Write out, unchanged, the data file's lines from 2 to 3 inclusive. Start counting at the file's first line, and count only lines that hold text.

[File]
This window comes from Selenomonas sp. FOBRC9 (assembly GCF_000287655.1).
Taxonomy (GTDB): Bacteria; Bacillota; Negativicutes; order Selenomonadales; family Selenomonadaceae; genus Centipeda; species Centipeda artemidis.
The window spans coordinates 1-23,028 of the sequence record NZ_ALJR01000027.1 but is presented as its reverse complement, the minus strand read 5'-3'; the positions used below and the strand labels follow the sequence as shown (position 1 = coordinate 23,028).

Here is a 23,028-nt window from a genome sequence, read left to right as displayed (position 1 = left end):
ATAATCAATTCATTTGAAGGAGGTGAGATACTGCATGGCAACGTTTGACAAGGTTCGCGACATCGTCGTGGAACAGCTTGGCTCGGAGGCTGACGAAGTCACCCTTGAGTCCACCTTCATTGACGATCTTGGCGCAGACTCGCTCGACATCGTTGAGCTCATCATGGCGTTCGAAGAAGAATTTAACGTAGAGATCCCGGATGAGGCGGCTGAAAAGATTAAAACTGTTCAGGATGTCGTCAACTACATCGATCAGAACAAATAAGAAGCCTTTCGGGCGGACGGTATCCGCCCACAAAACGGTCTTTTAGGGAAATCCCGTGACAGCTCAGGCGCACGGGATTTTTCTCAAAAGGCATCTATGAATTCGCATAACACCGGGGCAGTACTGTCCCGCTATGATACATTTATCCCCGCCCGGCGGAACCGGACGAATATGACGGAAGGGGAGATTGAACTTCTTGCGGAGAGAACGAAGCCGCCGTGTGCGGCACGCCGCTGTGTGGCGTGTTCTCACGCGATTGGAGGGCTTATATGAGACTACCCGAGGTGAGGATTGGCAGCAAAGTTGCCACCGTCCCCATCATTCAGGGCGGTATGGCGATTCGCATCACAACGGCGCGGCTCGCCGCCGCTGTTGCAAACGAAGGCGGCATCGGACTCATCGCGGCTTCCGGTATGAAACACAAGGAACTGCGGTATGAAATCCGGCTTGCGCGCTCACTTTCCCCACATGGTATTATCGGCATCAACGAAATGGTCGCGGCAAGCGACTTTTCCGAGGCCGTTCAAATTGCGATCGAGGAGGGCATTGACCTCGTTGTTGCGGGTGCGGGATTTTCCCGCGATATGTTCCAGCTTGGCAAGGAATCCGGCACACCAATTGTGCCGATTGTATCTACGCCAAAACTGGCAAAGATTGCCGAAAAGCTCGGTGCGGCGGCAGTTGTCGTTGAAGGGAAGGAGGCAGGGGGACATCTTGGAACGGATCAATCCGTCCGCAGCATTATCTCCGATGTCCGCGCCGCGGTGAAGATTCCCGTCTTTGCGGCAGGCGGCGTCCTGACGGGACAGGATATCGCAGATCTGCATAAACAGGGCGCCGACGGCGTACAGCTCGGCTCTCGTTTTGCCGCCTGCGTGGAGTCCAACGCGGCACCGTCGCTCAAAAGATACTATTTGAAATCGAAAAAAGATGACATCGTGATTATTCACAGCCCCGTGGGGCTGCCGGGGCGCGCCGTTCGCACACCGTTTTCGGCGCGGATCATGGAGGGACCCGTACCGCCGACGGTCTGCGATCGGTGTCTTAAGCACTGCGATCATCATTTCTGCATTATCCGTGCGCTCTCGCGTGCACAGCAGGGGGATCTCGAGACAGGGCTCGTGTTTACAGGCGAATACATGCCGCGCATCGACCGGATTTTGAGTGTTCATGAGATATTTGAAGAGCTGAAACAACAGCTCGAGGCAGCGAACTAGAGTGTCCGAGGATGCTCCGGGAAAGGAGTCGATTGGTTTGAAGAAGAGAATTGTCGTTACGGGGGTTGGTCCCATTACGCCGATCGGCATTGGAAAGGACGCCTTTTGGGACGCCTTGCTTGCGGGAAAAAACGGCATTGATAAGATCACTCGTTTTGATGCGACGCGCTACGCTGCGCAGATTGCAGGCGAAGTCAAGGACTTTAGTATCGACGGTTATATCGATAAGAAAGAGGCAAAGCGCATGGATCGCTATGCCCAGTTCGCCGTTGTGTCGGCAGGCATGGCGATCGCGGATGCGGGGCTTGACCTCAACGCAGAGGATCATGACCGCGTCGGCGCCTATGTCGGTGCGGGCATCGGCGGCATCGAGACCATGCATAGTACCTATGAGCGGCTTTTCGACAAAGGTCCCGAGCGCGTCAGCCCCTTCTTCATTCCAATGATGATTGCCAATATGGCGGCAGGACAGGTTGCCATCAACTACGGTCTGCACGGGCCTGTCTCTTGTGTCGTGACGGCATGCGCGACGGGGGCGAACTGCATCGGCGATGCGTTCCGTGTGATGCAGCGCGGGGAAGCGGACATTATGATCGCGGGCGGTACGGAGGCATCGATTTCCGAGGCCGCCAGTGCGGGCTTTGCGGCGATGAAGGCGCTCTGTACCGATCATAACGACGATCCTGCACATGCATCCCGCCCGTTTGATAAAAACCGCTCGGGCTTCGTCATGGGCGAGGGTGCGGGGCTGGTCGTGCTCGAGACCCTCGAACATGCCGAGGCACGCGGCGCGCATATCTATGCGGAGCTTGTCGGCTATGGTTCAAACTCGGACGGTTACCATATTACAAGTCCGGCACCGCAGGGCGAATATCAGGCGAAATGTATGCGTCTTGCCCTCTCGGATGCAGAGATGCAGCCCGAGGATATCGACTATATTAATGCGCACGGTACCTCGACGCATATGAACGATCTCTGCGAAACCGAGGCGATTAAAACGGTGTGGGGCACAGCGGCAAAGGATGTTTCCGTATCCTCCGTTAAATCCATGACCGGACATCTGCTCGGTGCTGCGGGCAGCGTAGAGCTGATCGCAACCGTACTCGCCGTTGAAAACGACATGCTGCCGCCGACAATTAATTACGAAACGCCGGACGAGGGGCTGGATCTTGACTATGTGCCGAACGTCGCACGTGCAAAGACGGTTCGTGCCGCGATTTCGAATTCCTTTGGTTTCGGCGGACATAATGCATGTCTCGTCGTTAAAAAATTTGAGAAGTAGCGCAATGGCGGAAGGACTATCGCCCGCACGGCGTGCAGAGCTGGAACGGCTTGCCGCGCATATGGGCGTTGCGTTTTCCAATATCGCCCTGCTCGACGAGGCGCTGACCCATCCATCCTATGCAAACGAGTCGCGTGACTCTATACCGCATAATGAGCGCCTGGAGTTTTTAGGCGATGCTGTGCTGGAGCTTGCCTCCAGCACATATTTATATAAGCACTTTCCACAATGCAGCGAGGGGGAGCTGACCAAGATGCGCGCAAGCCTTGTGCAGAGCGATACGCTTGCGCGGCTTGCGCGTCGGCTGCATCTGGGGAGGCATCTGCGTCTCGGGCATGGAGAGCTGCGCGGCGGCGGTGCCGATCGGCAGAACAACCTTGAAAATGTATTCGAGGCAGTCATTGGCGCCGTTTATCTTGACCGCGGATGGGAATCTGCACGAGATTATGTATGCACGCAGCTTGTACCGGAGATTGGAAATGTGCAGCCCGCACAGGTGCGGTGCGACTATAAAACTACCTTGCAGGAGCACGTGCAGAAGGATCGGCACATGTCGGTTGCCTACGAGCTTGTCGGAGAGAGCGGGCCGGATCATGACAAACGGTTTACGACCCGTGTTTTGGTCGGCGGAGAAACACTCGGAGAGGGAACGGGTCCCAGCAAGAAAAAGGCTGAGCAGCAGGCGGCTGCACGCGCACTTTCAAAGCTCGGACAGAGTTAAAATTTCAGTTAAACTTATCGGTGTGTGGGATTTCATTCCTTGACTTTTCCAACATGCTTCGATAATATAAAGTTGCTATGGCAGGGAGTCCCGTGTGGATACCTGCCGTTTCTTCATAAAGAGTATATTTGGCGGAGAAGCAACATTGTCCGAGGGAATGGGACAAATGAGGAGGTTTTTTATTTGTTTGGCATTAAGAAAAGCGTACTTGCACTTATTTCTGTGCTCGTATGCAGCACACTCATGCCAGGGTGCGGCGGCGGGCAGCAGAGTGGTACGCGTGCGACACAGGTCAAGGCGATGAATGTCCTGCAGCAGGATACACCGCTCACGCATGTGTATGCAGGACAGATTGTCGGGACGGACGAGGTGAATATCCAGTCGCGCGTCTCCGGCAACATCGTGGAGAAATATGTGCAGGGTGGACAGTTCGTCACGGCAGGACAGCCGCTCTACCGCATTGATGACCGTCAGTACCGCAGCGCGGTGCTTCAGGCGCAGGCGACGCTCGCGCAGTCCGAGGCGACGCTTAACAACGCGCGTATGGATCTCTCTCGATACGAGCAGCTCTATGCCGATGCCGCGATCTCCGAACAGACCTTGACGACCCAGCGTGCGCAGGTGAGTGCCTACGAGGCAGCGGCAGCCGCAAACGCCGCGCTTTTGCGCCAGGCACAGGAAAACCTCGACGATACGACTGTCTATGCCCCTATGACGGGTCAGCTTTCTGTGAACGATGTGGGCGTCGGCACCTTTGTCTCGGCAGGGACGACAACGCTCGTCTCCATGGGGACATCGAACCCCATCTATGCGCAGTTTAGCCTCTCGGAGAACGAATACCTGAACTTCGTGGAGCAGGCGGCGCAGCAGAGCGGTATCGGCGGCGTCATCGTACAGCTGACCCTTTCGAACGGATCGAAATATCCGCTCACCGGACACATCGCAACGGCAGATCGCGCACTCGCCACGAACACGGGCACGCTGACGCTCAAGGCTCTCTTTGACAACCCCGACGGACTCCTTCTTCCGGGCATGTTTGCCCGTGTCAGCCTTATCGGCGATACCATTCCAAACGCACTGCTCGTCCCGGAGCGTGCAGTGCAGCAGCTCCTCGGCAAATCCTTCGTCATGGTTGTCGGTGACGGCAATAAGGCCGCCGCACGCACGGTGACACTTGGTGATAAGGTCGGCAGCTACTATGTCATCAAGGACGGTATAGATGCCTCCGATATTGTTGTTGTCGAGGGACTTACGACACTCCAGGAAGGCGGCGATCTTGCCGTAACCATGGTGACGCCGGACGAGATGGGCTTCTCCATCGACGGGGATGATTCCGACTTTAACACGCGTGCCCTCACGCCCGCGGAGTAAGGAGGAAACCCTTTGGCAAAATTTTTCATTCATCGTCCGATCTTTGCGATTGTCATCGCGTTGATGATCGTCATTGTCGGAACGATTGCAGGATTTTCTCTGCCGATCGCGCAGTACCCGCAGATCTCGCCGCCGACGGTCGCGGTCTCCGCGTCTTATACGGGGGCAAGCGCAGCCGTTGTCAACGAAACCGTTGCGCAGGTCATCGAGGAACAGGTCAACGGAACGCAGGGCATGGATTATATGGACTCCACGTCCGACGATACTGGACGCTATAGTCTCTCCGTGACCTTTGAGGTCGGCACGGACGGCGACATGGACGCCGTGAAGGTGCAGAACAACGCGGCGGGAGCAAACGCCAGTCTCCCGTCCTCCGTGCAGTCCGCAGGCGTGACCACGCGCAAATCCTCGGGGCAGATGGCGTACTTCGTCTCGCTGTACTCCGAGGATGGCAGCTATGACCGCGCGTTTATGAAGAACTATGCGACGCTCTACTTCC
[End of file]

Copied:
Taxonomy (GTDB): Bacteria; Bacillota; Negativicutes; order Selenomonadales; family Selenomonadaceae; genus Centipeda; species Centipeda artemidis.
The window spans coordinates 1-23,028 of the sequence record NZ_ALJR01000027.1 but is presented as its reverse complement, the minus strand read 5'-3'; the positions used below and the strand labels follow the sequence as shown (position 1 = coordinate 23,028).